I would like to take this opportunity to publicly thank the volunteers who made this conference a success. Thanks go to many. This conference, however, would not have been possible without the support of Alberto Delgado and Jose Sato of QUIPUNET, and Gerard Eisman of San Francisco State University.
1. Our co-organizers at QUIPUNET
QUIPUNET, an NGO of Peruvian volunteers (mostly living abroad) is dedicated to education and information exchange via the Internet.
Very special thanks to the efficient, fast and cool co-management by ALBERTO DELGADO, Vice-President of QUIPUNET and Co-Organizer of this conference, should stand for a cybernetic bow and applause! Many thanks also to JOSE SATO, who coordinated Spanish translation and provided a lot of organizational and technical advice on many fronts. Thanks to the volunteer translators around the world. Thanks also to the whole technical team at QUIPUNET (including Herbert Luna, Jorge Zavaleta, Luis Lira and about ten others), who provided technical support to post discussion programmes, papers, and comments both by e-mail and on the web, in English and often in Spanish.
2. Behind-the-scenes Contributors
Thanks to Gerard Eisman, Stan Osborne, Rob Johnston, San Francisco State University, who arranged for the computer services hosting this conference;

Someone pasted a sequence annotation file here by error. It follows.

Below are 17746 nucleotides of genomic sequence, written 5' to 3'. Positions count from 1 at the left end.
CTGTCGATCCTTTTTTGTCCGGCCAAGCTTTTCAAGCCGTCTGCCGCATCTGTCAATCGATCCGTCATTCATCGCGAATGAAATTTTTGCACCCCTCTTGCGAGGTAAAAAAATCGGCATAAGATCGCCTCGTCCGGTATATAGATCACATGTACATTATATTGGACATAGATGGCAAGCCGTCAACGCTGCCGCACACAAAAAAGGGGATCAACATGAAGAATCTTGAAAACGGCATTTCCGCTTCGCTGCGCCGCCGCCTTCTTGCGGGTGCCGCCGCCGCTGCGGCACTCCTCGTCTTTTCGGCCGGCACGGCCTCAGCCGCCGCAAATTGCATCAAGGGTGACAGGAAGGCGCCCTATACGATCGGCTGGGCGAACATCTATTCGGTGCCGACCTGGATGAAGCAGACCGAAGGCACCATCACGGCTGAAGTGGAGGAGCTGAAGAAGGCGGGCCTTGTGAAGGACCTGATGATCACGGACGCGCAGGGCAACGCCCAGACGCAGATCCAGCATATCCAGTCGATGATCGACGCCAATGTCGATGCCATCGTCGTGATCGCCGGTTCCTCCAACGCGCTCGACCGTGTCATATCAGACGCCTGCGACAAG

Victor Garro, of PAHO in Costa Rica, who provided technical support to the e-mail conference and designed the Participants List on the Web; David Butler of the Natural Hazards Research Center, who has provided a stream of advice and promotion; Peter Anderson, Simon Fraser University, for development of IDNDR icons for Web Page use and coordination of the related IDNDR website; IDNDR staff, who provided administrative and organizational assistance; Taisei Corporation for excellent Internet facilities and technical support; and IPROLINK commercial services of Switzerland, which donated a commercial account as additional technical backup.
3. Our moderators
Kevin Lyonette, WWF Sustainable Development Services, Switzerland; Mustafa Erdik, Kandilli Observatory, Turkey; Ben Wisner, University of California at Long Beach, USA; Eugene Staffa, INMARSAT, UK; Enrico Quarantelli, University of Delaware, USA; David Butler, University of Colorado at Boulder, USA; Helena Molin Valdés, IDNDR Regional Office for the Americas, Costa Rica
4. Advisory Board
(about 30 from around the world), Organizations/individuals who helped spread the word about the conference, contributed valuable discussion comments, and occasionally behind-the-scenes advice.
Thanks finally to all of you who have participated with your constructive and open comments. The spirit of exchange and respect between participants has been enriching, and provided us with many new contacts and ideas for the future, to make communities everywhere safer and more aware of how to manage risks.